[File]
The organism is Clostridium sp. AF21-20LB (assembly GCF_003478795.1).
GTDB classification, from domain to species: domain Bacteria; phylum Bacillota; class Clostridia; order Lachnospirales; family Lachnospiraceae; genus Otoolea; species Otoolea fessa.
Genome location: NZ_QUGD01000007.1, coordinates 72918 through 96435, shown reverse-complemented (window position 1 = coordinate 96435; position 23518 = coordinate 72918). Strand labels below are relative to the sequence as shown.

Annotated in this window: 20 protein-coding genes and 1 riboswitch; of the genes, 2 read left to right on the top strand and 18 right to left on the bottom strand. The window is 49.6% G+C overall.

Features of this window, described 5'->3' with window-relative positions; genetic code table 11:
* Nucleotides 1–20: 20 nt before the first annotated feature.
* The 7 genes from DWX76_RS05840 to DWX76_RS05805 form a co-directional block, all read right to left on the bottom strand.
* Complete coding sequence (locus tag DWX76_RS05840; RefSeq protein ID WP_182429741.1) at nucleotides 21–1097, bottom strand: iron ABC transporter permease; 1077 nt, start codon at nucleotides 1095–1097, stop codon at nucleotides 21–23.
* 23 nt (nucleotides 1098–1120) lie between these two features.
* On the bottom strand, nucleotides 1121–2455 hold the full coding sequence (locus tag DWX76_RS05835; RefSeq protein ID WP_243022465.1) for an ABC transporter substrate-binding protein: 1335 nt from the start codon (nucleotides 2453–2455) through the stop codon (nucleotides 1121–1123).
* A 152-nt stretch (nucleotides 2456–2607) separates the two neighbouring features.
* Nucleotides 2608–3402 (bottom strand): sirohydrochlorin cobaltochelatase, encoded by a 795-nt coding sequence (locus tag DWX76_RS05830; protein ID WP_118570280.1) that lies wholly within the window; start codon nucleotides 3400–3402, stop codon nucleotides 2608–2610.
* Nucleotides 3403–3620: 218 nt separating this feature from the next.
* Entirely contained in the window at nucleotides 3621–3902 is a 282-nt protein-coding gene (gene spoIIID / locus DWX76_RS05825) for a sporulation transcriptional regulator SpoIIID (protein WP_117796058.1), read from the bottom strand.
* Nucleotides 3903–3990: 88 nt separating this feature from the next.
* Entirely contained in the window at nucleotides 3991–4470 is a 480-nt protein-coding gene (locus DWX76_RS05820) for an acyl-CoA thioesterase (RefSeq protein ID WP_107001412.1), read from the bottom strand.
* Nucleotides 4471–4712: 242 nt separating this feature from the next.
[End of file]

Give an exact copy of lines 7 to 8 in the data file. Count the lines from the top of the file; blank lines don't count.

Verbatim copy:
* The 7 genes from DWX76_RS05840 to DWX76_RS05805 form a co-directional block, all read right to left on the bottom strand.
* Complete coding sequence (locus tag DWX76_RS05840; RefSeq protein ID WP_182429741.1) at nucleotides 21–1097, bottom strand: iron ABC transporter permease; 1077 nt, start codon at nucleotides 1095–1097, stop codon at nucleotides 21–23.